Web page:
• <b>Bonhams, March 9. Fine Books and Manuscripts, Including the Kennedy Years</b>
    <b>Bonhams Mar. 9:</b> BROWNING, ELIZABETH BARRETT. Autograph Manuscript Initialed ("E.B.B."), being the working notebook for the poems contained in <i>The Seraphim and Other Poems</i>. $400,000 to 600,000
    <b>Bonhams Mar. 9:</b> WILDE, OSCAR. Two leaves, pp 31-34, from the first appearance of <i>The Picture of Dorian Gray in Lippincott's Monthly Magazine for July, 1890</i>, with Wilde's autograph revisions. $40,000 to 60,000
    <b>Bonhams Mar. 9:</b> SHAKESPEARE, WILLIAM. <i>Comedies, Histories and Tragedies; Published according to the true Originall Copies. Second Impression. [THE SECOND FOLIO.]</i> $200,000 to 300,000
    <b>Bonhams, March 9. Fine Books and Manuscripts, Including the Kennedy Years</b>
    <b>Bonhams Mar. 9:</b> KENNEDY, JOHN FITZGERALD. Photograph Signed ("John F. Kennedy") and Inscribed, 8 x 10 inch gelatin silver print, of Senator Kennedy and Miss Barelli, at the swearing of the secretarial oath for Miss Barelli. $1,200 to 1,800
    <b>Bonhams Mar. 9:</b> COOPER, JAMES FENIMORE. Autograph Manuscript, being Chapter XXVII of <i>Afloat and Ashore</i>. $15,000 to 20,000
    <b>Bonhams Mar. 9:</b> IRVING, WASHINGTON. Autograph Manuscript, being Chapter 20 from Volume IV of <i>The Life of George Washington</i>. $20,000 to 30,000
    <b>Bonhams, March 9. Fine Books and Manuscripts, Including the Kennedy Years</b>
    <b>Bonhams Mar. 9:</b> VERNE, JULES. Autograph Manuscript Signed ("Jules Verne"), being the complete short story "<i>Une fantaisie de docteur Ox</i>". $100,000 to 150,000
    <b>Bonhams Mar. 9:</b> ALCHEMY. <i>[The Crowning of Nature, or Coronatio Naturae.]</i> Original alchemical manuscript on paper, ruled in red, with watermark of the arms of Schieland. $100,000 to 150,000
    <b>Bonhams Mar. 9:</b> DE JODE, CORNELUS. 1568 - 1600. <i>Quivirae Regnu, Cum Alija Versus Borea</i>. [Antwerp: Arnoldum Coninx, 1593]. $7,000 to 10,000
    <b>Bonhams, March 9. Fine Books and Manuscripts, Including the Kennedy Years</b>
    <b>Bonhams Mar. 9:</b> HOOKER, JOSEPH DALTON. <i>The Rhododendrons of Sikkim-Himalaya; Being an Account, Botanical and Geographical, of the Rhododendrons Recently Discovered in the Mountains of Eastern Himalaya</i>… $7,000 to 10,000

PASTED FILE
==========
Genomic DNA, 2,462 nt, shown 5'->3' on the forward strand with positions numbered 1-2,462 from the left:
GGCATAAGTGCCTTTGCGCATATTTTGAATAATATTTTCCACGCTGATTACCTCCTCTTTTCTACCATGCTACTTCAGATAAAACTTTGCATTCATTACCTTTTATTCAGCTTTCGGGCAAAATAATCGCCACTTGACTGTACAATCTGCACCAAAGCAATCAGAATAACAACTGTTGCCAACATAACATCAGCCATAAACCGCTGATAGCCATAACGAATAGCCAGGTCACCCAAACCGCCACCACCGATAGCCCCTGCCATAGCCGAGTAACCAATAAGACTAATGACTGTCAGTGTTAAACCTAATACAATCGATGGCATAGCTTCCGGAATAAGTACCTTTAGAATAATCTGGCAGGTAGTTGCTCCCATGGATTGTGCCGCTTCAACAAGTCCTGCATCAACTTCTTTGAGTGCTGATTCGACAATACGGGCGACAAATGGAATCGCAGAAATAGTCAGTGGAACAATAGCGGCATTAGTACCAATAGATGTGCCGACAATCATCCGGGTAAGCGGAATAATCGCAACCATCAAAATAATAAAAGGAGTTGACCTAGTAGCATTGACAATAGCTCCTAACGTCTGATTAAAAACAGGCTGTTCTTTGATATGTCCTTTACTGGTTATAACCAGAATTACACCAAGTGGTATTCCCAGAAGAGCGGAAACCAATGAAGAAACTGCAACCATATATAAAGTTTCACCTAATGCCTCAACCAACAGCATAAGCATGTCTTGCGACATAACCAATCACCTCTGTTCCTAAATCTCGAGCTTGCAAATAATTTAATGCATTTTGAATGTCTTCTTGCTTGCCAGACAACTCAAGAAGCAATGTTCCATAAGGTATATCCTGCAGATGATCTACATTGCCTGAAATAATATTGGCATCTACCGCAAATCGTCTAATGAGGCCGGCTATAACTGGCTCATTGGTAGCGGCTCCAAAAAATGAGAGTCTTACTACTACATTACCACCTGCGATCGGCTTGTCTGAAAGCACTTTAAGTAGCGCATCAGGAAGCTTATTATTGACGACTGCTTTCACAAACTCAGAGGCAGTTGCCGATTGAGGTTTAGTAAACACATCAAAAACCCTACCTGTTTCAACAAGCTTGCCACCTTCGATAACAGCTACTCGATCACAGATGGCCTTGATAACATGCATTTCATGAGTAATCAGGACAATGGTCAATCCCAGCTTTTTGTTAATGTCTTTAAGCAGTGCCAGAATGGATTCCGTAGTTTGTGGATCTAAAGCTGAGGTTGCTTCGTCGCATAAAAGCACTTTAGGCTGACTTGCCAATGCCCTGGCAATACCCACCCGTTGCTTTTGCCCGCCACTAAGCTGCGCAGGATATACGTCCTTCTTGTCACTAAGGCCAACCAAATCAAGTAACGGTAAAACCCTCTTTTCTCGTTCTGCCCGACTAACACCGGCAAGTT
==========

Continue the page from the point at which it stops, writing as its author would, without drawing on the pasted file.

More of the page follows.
<b>Bonhams Mar. 9:</b> CATLIN, GEORGE. <i>North American Indian Portfolio. Hunting scenes and amusements of the Rocky Mountains and prairies of America. From drawings and notes of the author, made during eight years' travel.</i> $20,000 to 30,000
    <b>Bonhams Mar. 9:</b> LINCOLN, ABRAHAM. HESLER, ALEXANDER. Platinum print, 8 3/4 x 6 3/4 in, of a beardless Lincoln, 1860.<br>$2,000 to 3,000
  • <b>Forum Auctions: Modern Literature. March 23, 2017</b>
    <b>Forum Auctions, Mar. 23: </b> Childers (Erskine). The Riddle of the Sands, first edition, 1903. £200 – 300
    <b>Forum Auctions, Mar. 23: </b> Kipling (Rudyard). Songs for Youth, first edition, signed by the author, [1924]. £150 – 200
    <b>Forum Auctions, Mar. 23: </b> Lawrence (D.H.). The Paintings of D.H. Lawrence, 1929; and 6 others, Lawrence (7). £150 – 200
    <b>Forum Auctions: Modern Literature. March 23, 2017</b>
    <b>Forum Auctions, Mar. 23: </b> [Plath (Sylvia)] "Victoria Lucas". The Bell Jar, contemporary fiction edition, 1964. £150 – 200
    <b>Forum Auctions, Mar. 23: </b> [Rolfe (Frederick William)] "Baron Corvo". Hadrian the Seventh, A Romance, first edition, first issue, 1904; and 4 others, Corvo (5).<br>£150 – 200
    <b>Forum Auctions, Mar. 23: </b> Rowling (J.K.). The Tales of Beedle the Bard, first edition, signed presentation inscription from the author with holographic sticker, 2008.<br>£500 – 700
    <b>Forum Auctions: Modern Literature. March 23, 2017</b>